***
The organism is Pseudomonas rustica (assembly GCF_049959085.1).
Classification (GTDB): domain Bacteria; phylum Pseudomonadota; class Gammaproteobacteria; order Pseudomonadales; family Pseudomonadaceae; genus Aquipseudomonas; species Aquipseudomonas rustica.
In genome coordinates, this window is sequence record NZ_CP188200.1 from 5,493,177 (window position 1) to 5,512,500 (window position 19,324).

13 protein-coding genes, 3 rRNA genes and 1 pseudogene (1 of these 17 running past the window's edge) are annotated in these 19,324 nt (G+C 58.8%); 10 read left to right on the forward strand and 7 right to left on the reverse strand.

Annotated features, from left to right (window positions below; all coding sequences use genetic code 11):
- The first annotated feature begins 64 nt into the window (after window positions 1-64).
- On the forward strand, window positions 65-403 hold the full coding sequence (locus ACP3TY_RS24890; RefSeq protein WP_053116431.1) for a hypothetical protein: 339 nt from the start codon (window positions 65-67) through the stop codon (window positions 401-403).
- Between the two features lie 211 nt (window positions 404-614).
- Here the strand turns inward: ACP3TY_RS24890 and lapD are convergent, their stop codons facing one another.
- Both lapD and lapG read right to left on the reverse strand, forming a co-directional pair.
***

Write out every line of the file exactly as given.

The organism is Pseudomonas rustica (assembly GCF_049959085.1).
Classification (GTDB): domain Bacteria; phylum Pseudomonadota; class Gammaproteobacteria; order Pseudomonadales; family Pseudomonadaceae; genus Aquipseudomonas; species Aquipseudomonas rustica.
In genome coordinates, this window is sequence record NZ_CP188200.1 from 5,493,177 (window position 1) to 5,512,500 (window position 19,324).

13 protein-coding genes, 3 rRNA genes and 1 pseudogene (1 of these 17 running past the window's edge) are annotated in these 19,324 nt (G+C 58.8%); 10 read left to right on the forward strand and 7 right to left on the reverse strand.

Annotated features, from left to right (window positions below; all coding sequences use genetic code 11):
- The first annotated feature begins 64 nt into the window (after window positions 1-64).
- On the forward strand, window positions 65-403 hold the full coding sequence (locus ACP3TY_RS24890; RefSeq protein WP_053116431.1) for a hypothetical protein: 339 nt from the start codon (window positions 65-67) through the stop codon (window positions 401-403).
- Between the two features lie 211 nt (window positions 404-614).
- Here the strand turns inward: ACP3TY_RS24890 and lapD are convergent, their stop codons facing one another.
- Both lapD and lapG read right to left on the reverse strand, forming a co-directional pair.